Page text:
Amazing Grace: Two Perspectives
By Jon Collins And Christianne Squires
March 5, 2007
RELEVANT’s Jon Collins reviews the Michael Apted film and finds in it an important historical narrative. Meanwhile Christianne Squires resonates with the film's subject and is challenged into taking action against modern slavery.
Daring the Impossible: Jon Collins
I live about 20 minutes away from a small university whose namesake has been getting a lot of attention lately: Wilberforce University claims to be “the nation’s oldest private, historically black university” in America. I honestly cannot tell you how many times I have driven by the school never knowing just why this predominantly African-American school was named after a white, British politician. I did have a vague memory of William Wilberforce from past history classes, but all I could really recall was that he was British and that he had something to do with ending slavery. Besides those small, yet important facts—I had no clue. That is, until now.
To be honest, I was not expecting much from Amazing Grace. The movie brings the powerful story of Wilberforce’s fight to end Britain’s involvement in the slave trade to the big screen. I saw the trailers and heard some good things about the film, but I was not expecting to be blown away. In the end, I really wasn’t. However, I did find the film to be important as a narrative of an historical campaign and also as a call to action for our current generation.
Ioan Gruffold, who plays William Wilberforce, shines in the cast. His role as the film’s agent of change is inspiring. His opponent, Lord Tarleton (Ciaran Hinds), serves as the only thing standing between Wilberforce and a parliament vote in favor of abolishing Britain’s involvement in the slave trade. Another standout is Albert Finney, who plays Wilberforce’s mentor and slave trader-turned-preacher John Newton. It was Newton who also wrote the hymn from which the film gets its name. Newton laments his past as a slave trader, and throughout the film he becomes emotional at the thought of that past as he struggles with visions of past victims. However, it is evident by the film’s end that he finds peace in the forgiveness he has received from the only source that matters to him. “Although my memory’s fading,” he tells Wilberforce, “I remember two things very clearly: I’m a great sinner, and Christ is a great Savior.”
In contrast to the serious thematic material, I was surprised at the amount of humor injected into the film. The dialogue is filled with witty and intellectual comedy from Wilberforce’s private conversations to the verbal battles of British parliament.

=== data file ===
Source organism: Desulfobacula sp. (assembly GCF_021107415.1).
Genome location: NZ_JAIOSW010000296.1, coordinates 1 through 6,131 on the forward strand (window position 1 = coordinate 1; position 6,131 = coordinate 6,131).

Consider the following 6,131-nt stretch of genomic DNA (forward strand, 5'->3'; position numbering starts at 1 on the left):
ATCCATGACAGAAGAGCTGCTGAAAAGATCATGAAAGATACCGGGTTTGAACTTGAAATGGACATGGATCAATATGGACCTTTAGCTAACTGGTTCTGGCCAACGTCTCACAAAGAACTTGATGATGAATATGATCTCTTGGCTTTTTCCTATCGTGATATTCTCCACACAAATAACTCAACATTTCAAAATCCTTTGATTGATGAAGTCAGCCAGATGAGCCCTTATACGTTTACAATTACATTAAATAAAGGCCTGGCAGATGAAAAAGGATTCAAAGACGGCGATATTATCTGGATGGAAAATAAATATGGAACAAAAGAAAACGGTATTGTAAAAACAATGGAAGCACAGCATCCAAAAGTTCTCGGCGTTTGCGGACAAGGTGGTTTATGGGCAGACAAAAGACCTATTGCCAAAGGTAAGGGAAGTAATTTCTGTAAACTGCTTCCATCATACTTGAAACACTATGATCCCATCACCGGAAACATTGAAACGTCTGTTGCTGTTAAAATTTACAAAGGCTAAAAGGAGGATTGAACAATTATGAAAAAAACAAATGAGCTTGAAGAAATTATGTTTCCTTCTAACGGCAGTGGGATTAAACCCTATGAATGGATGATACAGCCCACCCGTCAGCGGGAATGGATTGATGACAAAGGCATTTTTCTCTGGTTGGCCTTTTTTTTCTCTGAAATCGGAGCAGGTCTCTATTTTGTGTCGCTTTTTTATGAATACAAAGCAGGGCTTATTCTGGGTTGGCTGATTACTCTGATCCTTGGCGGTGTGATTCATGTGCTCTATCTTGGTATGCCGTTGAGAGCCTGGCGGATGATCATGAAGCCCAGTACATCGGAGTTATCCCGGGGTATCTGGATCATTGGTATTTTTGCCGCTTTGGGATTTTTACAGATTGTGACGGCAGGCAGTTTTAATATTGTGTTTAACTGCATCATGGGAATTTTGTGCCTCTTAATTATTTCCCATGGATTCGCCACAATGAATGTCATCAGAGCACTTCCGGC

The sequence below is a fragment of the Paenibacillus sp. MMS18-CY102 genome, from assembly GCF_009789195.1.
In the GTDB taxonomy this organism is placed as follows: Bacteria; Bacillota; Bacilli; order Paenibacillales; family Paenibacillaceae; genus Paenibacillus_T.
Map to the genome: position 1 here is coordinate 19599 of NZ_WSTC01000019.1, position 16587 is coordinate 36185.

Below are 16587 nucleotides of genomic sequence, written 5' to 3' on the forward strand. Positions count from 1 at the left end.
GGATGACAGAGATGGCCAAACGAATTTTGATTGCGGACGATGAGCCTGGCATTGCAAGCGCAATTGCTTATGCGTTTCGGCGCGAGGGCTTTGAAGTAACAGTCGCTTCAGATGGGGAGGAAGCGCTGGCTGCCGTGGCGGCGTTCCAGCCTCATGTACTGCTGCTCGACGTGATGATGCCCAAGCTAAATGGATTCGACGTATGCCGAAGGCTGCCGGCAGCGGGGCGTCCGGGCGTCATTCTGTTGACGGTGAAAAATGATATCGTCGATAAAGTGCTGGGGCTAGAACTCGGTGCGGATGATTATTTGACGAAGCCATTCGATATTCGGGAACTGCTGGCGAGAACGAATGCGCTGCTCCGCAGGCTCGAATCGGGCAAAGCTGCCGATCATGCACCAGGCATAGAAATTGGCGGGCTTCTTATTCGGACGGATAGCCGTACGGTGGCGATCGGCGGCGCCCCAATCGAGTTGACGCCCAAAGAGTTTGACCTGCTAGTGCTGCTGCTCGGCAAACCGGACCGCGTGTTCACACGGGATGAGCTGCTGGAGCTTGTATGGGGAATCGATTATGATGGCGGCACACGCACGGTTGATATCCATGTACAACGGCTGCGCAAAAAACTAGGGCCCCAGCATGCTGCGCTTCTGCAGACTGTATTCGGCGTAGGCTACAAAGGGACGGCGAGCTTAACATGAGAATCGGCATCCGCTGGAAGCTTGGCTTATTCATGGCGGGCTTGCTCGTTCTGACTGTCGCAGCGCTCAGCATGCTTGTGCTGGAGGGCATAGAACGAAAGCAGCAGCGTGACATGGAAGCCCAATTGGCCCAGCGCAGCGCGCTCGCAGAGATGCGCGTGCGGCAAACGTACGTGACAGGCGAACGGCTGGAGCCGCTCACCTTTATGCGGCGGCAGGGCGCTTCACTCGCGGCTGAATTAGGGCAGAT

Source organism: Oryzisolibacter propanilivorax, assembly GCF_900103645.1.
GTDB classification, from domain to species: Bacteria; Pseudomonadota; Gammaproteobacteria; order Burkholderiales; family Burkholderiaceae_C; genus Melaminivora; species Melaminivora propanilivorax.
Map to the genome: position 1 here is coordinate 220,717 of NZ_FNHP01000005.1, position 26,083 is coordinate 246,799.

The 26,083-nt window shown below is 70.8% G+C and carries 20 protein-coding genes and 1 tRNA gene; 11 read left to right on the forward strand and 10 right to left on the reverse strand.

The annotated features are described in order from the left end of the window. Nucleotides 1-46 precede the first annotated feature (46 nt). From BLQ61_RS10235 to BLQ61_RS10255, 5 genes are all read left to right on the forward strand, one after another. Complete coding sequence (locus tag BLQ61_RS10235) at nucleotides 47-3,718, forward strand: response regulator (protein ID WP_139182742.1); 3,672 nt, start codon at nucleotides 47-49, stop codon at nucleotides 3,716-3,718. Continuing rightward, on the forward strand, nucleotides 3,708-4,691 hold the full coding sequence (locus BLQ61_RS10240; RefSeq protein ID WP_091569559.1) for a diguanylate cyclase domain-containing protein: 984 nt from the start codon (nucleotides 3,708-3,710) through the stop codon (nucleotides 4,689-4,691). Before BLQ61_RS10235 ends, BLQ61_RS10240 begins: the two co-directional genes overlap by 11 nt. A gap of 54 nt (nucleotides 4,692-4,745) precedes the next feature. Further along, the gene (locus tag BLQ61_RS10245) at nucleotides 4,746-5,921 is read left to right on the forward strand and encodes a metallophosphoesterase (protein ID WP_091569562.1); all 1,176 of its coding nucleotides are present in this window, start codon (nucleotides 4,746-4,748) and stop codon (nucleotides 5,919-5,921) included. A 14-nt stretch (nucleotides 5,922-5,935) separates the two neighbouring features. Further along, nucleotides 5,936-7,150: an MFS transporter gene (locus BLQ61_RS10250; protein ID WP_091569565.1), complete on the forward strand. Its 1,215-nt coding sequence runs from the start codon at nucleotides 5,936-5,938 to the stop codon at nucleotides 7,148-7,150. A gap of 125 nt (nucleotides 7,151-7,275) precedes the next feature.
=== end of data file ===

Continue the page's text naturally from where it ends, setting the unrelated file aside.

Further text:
Amazing Grace is a powerful look at the result of what people who are driven by their convictions can accomplish. With slavery and oppression still alive in the world today, it is also a call to action. It serves as a motivator to make a difference in the world around us with the defiant confidence of William Pitt the Younger: “Maybe we are too young too know it’s impossible.”
What Is Your Great Object? Christianne Squires
The quote most famously ascribed to William Wilberforce concerns the “two great objects” that informed the unswerving posture of his life: “God has set before me two great objects—the abolition of the slave trade and the reformation of manners.”
It was through the underpinning of these two objects that Wilberforce determined how to spend his influence, his abilities and his decision-making power. They are what propelled him to devote his years to the abolishment of the slave trade in Great Britain and all of its many colonies. They are what fueled his support for over 65 philanthropic causes that elevated the moral character and clarity of humanity in his day. And they are what enabled him to leave a legacy that we admire and desire to emulate even to this day.
While I was at a Wilberforce conference last month, a speaker made these two great objects personal by posing this question: “What would you be willing to commit 20 years of your life to doing?” After all, that’s what Wilberforce did. He dedicated 20 years in single-minded pursuit of the abolishment of the slave trade. In fact, if we’re to be completely accurate, it cost him 47 years, since an additional 27 were required to eradicate African slavery from every British colony completely. He received news of this final victory just three short days before his death.
The speaker’s question caught me by surprise. Though my husband and I have been acquainted with the life of Wilberforce for quite some time and have long seen the encouragements we can clearly claim from his story—how we don’t have to retreat from the world in order to grow and be effective in our faith, and how God gifts us with abilities and influence in our spheres in order to extend the breadth and depth of His kingdom on earth—I’d never gotten to this deeply personal and highly practical about it. What am I willing to see through to the end, even if it takes 20 or close to 50 years?
Can you answer the question? In an age of instant accessibility and high-speed living, are you willing to take the long view? Are you willing to cry, plead and even bleed for any overarching passion, desire or dream? That just might be the sphere for which God created you and aims to establish His kingdom reign through you—just as He did through William Wilberforce with such eventual triumph.
Jon Collins was born and raised in sunny California and now resides in bitterly cold Central Ohio. He is a Cedarville University alum and currently works in marketing.
Christianne Squires is a writer and editor who lives in Winter Park, Fla. with her husband and their two cats. She blogs at lilieshavedreams.blogspot.com.